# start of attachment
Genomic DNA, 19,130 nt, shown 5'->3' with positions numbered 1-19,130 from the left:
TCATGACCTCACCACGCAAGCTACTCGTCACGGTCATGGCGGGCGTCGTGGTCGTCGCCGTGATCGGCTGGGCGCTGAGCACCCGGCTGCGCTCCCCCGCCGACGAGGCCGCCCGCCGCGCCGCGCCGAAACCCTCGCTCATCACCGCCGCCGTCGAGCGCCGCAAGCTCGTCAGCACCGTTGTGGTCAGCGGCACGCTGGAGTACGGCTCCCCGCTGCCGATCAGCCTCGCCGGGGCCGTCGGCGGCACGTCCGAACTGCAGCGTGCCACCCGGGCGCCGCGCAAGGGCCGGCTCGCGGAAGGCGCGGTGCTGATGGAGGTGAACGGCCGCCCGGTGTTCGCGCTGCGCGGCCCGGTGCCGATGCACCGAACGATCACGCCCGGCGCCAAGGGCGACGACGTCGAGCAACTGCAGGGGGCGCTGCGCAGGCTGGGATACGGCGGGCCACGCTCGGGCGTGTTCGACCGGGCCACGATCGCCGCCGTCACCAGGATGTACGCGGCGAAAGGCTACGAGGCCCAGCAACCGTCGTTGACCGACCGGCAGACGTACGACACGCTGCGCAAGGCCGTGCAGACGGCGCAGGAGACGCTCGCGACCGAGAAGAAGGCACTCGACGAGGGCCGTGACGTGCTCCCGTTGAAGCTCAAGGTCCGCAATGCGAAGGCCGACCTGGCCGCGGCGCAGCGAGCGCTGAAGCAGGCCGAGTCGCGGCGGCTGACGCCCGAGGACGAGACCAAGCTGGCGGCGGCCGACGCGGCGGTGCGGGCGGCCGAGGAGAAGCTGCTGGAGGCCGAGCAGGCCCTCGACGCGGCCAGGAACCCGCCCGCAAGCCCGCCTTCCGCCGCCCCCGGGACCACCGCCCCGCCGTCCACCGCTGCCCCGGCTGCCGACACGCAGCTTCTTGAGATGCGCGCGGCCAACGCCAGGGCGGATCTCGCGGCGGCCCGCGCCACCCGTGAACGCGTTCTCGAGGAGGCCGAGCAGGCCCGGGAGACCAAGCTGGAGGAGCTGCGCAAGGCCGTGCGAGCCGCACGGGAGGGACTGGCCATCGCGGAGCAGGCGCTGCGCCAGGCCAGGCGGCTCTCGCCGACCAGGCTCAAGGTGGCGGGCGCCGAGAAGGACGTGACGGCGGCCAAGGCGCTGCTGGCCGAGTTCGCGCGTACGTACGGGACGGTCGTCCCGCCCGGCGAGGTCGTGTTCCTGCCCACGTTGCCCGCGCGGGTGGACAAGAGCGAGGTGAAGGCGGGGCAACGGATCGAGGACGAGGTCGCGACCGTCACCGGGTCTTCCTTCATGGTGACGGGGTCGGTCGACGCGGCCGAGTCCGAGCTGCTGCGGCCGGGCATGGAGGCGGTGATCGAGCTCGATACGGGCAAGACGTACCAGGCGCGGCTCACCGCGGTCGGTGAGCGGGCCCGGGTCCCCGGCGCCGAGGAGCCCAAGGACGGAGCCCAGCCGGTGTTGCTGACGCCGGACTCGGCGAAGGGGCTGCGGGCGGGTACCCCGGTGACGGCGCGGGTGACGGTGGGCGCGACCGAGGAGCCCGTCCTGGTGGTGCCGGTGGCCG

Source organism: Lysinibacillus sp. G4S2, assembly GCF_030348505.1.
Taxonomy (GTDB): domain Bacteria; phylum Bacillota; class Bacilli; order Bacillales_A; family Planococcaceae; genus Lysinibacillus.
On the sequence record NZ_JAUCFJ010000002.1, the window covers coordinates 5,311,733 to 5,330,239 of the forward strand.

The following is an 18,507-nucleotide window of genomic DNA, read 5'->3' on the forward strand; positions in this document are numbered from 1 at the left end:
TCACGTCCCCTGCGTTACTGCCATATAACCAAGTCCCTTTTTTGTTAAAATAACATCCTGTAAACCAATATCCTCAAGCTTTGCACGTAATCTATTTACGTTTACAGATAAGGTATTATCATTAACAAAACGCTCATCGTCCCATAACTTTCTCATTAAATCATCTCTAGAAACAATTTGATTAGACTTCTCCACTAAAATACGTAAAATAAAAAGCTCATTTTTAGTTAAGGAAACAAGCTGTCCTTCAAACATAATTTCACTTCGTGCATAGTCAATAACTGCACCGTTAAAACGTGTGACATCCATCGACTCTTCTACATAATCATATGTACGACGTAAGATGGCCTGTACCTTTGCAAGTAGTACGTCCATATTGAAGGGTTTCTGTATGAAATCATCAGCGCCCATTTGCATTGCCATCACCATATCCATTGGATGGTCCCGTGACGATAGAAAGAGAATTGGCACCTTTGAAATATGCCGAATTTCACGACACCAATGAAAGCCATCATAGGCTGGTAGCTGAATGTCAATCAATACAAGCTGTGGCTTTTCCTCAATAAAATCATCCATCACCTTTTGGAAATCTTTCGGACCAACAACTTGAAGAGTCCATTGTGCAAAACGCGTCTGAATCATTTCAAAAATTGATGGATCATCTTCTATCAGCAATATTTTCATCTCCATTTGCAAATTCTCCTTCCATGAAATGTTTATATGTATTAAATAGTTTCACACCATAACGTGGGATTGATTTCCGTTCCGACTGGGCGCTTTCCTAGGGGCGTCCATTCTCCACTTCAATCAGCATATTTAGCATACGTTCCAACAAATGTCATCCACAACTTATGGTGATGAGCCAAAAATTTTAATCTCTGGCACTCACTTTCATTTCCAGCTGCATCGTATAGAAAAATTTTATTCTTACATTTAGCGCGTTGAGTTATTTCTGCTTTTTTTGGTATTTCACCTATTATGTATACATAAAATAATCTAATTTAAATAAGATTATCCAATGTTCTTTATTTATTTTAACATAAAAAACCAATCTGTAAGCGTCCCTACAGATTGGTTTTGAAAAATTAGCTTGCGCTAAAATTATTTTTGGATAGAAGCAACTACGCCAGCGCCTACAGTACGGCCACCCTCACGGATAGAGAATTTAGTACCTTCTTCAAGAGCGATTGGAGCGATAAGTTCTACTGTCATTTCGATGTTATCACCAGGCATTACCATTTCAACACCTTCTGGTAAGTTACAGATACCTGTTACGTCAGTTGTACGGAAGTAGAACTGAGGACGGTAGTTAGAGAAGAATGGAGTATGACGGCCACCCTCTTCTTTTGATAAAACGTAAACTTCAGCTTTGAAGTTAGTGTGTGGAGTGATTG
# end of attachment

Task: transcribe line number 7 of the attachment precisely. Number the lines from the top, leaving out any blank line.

TCACGTCCCCTGCGTTACTGCCATATAACCAAGTCCCTTTTTTGTTAAAATAACATCCTGTAAACCAATATCCTCAAGCTTTGCACGTAATCTATTTACGTTTACAGATAAGGTATTATCATTAACAAAACGCTCATCGTCCCATAACTTTCTCATTAAATCATCTCTAGAAACAATTTGATTAGACTTCTCCACTAAAATACGTAAAATAAAAAGCTCATTTTTAGTTAAGGAAACAAGCTGTCCTTCAAACATAATTTCACTTCGTGCATAGTCAATAACTGCACCGTTAAAACGTGTGACATCCATCGACTCTTCTACATAATCATATGTACGACGTAAGATGGCCTGTACCTTTGCAAGTAGTACGTCCATATTGAAGGGTTTCTGTATGAAATCATCAGCGCCCATTTGCATTGCCATCACCATATCCATTGGATGGTCCCGTGACGATAGAAAGAGAATTGGCACCTTTGAAATATGCCGAATTTCACGACACCAATGAAAGCCATCATAGGCTGGTAGCTGAATGTCAATCAATACAAGCTGTGGCTTTTCCTCAATAAAATCATCCATCACCTTTTGGAAATCTTTCGGACCAACAACTTGAAGAGTCCATTGTGCAAAACGCGTCTGAATCATTTCAAAAATTGATGGATCATCTTCTATCAGCAATATTTTCATCTCCATTTGCAAATTCTCCTTCCATGAAATGTTTATATGTATTAAATAGTTTCACACCATAACGTGGGATTGATTTCCGTTCCGACTGGGCGCTTTCCTAGGGGCGTCCATTCTCCACTTCAATCAGCATATTTAGCATACGTTCCAACAAATGTCATCCACAACTTATGGTGATGAGCCAAAAATTTTAATCTCTGGCACTCACTTTCATTTCCAGCTGCATCGTATAGAAAAATTTTATTCTTACATTTAGCGCGTTGAGTTATTTCTGCTTTTTTTGGTATTTCACCTATTATGTATACATAAAATAATCTAATTTAAATAAGATTATCCAATGTTCTTTATTTATTTTAACATAAAAAACCAATCTGTAAGCGTCCCTACAGATTGGTTTTGAAAAATTAGCTTGCGCTAAAATTATTTTTGGATAGAAGCAACTACGCCAGCGCCTACAGTACGGCCACCCTCACGGATAGAGAATTTAGTACCTTCTTCAAGAGCGATTGGAGCGATAAGTTCTACTGTCATTTCGATGTTATCACCAGGCATTACCATTTCAACACCTTCTGGTAAGTTACAGATACCTGTTACGTCAGTTGTACGGAAGTAGAACTGAGGACGGTAGTTAGAGAAGAATGGAGTATGACGGCCACCCTCTTCTTTTGATAAAACGTAAACTTCAGCTTTGAAGTTAGTGTGTGGAGTGATTG